Comedian Jack Benny (1894-1974) was one of the top stars of radio, television, and stage in a career which spanned over 50 years. A master of comic timing, Benny changed the nature of the weekly comedy show on radio and his likeable skinflint stage personna delighted audiences in the United States and around the world.
Jack Benny was born Benjamin Kubelsky on February 14, 1894, in Waukegan, Illinois. His father, Meyer Kubelsky, was a Lithuanian Jewish immigrant who arrived in New York in 1889. After marrying Emma Sachs four years later he opened a small haberdashery shop in Waukegan. Benjamin, the eldest child, had no desire to enter his father's business, but he had a natural talent for music which his parents encouraged by purchasing a small violin for him and paying for expensive lessons. Considered something of a prodigy around his home town, he played as a member of a musical group at various town and social functions.
At the age of 15 Benjamin was offered a job at Waukegan's Barrison Theater playing violin in the pit for vaudeville and stage shows. Unfortunately (or perhaps fortunately), he was a poor student and an incorrigible clown, and in 1912 he was expelled from high school. Shortly thereafter Benjamin went on the vaudeville circuit with the leader of the Barrison Theater Orchestra, Cora Salisbury. Their act was billed as "Salisbury and Benny: From Grand Opera to Ragtime." He reluctantly had changed his name, which he felt was too similar to that of violinist Jan Kubelik, to Ben K. Benny. It was not until Salisbury was forced to return home after a year and he teamed up with Lyman Woods that the act was booked in large towns and Benny began to introduce humorous musical numbers into the repertoire.
During World War I Benny enlisted in the Navy and soon became a performer in camp shows at the Great Lakes Naval Station. In one early performance Benny's violin act bombed so he started telling jokes. He became an instant hit with enlisted men and joined The Great Lakes Revue, which toured most major cities in the Midwest. Aside from his new act, Benny was given the lead in a comedy skit called "Izzy There, the Admiral's Disorderly." Following his discharge Benny returned to vaudeville as a single act, "Ben K. Benny—Fiddle Funology." He now considered himself a comedian and the violin became merely a prop. It was also at this time that he changed his name to Jack Benny so that audiences would not confuse him with another vaudevillian, Ben Bernie.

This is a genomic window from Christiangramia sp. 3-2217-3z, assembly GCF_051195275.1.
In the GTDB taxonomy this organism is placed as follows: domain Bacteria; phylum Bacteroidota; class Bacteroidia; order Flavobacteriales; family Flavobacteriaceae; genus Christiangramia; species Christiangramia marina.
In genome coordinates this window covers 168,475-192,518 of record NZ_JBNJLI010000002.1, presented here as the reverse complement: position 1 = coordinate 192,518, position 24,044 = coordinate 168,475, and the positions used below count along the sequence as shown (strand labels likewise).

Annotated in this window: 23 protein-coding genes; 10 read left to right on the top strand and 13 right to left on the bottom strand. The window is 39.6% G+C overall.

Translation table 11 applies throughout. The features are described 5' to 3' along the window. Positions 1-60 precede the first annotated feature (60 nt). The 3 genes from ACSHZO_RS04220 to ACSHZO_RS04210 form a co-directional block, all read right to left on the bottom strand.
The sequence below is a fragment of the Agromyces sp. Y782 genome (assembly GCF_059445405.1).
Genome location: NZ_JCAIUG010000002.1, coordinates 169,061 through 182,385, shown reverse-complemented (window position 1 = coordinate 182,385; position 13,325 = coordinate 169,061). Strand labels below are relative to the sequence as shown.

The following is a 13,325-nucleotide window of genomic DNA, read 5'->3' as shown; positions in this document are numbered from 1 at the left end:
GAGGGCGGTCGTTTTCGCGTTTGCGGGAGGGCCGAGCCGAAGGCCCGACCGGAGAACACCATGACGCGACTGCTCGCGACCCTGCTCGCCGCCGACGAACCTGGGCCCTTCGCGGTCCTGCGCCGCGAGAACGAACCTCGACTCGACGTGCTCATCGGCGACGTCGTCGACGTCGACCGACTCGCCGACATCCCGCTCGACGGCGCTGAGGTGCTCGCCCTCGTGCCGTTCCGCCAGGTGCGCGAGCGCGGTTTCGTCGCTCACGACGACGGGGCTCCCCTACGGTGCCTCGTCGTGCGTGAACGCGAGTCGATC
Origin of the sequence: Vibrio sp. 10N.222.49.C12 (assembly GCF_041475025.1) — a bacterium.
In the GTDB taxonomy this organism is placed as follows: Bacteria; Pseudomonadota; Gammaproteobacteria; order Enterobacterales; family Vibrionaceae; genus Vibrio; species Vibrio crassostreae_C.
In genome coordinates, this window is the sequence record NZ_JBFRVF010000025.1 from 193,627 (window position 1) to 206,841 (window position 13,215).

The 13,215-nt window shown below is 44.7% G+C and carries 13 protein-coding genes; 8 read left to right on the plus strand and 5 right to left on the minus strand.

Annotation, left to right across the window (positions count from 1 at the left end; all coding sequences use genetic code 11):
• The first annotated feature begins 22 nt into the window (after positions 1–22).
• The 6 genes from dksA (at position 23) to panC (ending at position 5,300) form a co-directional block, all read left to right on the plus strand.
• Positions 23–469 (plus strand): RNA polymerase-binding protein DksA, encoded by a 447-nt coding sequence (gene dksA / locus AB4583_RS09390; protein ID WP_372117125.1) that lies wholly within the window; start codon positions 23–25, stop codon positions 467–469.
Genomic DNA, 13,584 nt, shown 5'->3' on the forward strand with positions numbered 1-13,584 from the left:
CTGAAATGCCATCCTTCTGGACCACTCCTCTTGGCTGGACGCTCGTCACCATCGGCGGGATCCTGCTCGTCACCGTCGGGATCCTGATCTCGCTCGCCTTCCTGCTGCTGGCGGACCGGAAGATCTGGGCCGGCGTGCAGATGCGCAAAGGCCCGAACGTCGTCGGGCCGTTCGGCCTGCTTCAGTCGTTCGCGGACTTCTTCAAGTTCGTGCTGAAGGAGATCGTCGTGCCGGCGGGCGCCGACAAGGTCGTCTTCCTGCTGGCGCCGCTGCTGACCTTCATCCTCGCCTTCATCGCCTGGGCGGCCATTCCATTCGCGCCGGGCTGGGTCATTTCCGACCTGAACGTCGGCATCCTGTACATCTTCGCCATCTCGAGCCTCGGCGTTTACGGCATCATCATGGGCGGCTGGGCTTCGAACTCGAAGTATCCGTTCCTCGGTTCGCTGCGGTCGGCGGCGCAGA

Throughout the 1920s Benny honed his comic skills, perfecting his timing and developing a suave stage personna. Unlike the zany comedians of the day he dressed in dapper street clothes and presented himself as a vain sophisticate. Benny's urbane brand of humor quickly established him as a star attraction at the large vaudeville houses, where he earned $750 per week. While a headliner at the Orpheum Theatre in Los Angeles in 1927 Benny courted and married Sayde Marks, who worked in the hosiery department in a store across the street. She was later to change her name to Mary Livingston, a popular character she played in the Benny radio show. In the year following his marriage Benny gained a national reputation as the witty master of ceremonies at the Palace Theatre in New York. A movie contract with MGM soon followed, and he was cast in two vaudeville-like films: Hollywood Revue of 1928 and Road Show (1930).
A Radio Comedian